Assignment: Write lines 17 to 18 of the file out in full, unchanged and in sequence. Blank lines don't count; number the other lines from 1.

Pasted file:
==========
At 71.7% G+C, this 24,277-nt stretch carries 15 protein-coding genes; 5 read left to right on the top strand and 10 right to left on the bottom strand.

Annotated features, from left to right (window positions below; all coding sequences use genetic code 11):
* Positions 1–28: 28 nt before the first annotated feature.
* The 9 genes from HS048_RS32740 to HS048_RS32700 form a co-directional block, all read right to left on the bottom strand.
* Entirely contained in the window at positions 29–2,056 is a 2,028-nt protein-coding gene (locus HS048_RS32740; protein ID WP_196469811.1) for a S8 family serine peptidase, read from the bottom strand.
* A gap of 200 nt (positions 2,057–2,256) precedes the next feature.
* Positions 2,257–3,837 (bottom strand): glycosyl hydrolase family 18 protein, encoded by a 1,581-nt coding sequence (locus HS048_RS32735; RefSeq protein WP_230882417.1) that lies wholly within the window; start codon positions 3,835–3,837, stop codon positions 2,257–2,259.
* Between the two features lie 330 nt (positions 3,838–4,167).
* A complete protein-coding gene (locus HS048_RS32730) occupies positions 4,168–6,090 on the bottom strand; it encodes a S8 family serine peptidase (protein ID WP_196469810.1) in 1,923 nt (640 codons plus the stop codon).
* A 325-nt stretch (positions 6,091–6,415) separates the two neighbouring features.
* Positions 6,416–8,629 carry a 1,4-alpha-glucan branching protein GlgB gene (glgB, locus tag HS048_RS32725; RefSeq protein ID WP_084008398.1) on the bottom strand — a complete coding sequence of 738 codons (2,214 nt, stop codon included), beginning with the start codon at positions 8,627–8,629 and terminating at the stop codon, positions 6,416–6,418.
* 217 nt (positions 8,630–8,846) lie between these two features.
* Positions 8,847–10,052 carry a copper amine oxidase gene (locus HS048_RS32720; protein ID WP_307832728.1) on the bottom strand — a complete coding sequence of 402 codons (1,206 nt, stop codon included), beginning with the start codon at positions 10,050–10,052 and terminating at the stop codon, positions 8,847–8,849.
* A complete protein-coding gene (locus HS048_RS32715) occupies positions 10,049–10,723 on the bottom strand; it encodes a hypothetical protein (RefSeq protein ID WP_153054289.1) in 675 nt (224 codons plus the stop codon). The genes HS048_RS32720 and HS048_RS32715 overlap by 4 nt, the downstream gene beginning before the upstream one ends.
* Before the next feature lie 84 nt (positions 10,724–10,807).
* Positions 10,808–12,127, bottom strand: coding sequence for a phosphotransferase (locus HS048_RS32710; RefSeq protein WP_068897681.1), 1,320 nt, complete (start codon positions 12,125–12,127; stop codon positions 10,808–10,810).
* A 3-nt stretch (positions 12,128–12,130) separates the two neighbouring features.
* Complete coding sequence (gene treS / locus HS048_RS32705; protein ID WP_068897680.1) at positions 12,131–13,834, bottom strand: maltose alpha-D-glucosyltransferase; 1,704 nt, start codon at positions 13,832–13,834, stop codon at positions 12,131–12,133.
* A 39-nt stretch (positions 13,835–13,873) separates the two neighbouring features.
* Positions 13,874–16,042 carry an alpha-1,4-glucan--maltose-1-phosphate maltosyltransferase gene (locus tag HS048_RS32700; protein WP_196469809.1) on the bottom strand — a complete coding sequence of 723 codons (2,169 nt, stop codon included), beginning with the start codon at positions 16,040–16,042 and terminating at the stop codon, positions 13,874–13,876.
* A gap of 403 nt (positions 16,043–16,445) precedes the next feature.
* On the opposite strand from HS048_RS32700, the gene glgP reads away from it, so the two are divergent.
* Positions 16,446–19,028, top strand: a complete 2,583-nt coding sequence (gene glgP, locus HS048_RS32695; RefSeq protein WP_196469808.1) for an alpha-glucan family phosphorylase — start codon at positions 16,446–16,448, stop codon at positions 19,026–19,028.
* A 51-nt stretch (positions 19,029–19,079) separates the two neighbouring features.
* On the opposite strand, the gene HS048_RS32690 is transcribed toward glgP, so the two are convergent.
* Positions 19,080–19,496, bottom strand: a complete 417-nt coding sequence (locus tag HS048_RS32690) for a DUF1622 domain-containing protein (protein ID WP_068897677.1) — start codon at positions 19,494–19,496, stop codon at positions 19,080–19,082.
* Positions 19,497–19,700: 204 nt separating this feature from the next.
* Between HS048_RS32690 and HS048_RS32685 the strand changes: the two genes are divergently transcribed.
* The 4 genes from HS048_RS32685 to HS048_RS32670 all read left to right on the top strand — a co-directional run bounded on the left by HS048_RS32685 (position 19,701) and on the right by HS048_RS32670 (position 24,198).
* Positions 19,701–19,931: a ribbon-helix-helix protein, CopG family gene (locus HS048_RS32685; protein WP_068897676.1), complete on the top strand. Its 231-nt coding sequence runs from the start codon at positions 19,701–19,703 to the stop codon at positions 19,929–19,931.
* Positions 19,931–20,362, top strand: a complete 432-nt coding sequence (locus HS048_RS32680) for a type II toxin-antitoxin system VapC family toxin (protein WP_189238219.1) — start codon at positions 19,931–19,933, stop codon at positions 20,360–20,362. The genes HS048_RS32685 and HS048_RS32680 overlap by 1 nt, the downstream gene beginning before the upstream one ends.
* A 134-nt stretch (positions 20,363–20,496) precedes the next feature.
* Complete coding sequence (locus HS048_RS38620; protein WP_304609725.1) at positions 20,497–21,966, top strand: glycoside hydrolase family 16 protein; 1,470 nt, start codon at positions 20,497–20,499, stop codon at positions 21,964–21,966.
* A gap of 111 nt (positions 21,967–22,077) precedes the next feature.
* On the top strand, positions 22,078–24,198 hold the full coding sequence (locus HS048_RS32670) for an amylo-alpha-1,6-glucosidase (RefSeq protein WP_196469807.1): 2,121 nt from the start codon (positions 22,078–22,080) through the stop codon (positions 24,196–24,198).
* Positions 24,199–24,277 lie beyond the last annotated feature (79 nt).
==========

* A 3-nt stretch (positions 12,128–12,130) separates the two neighbouring features.
* Complete coding sequence (gene treS / locus HS048_RS32705; protein ID WP_068897680.1) at positions 12,131–13,834, bottom strand: maltose alpha-D-glucosyltransferase; 1,704 nt, start codon at positions 13,832–13,834, stop codon at positions 12,131–12,133.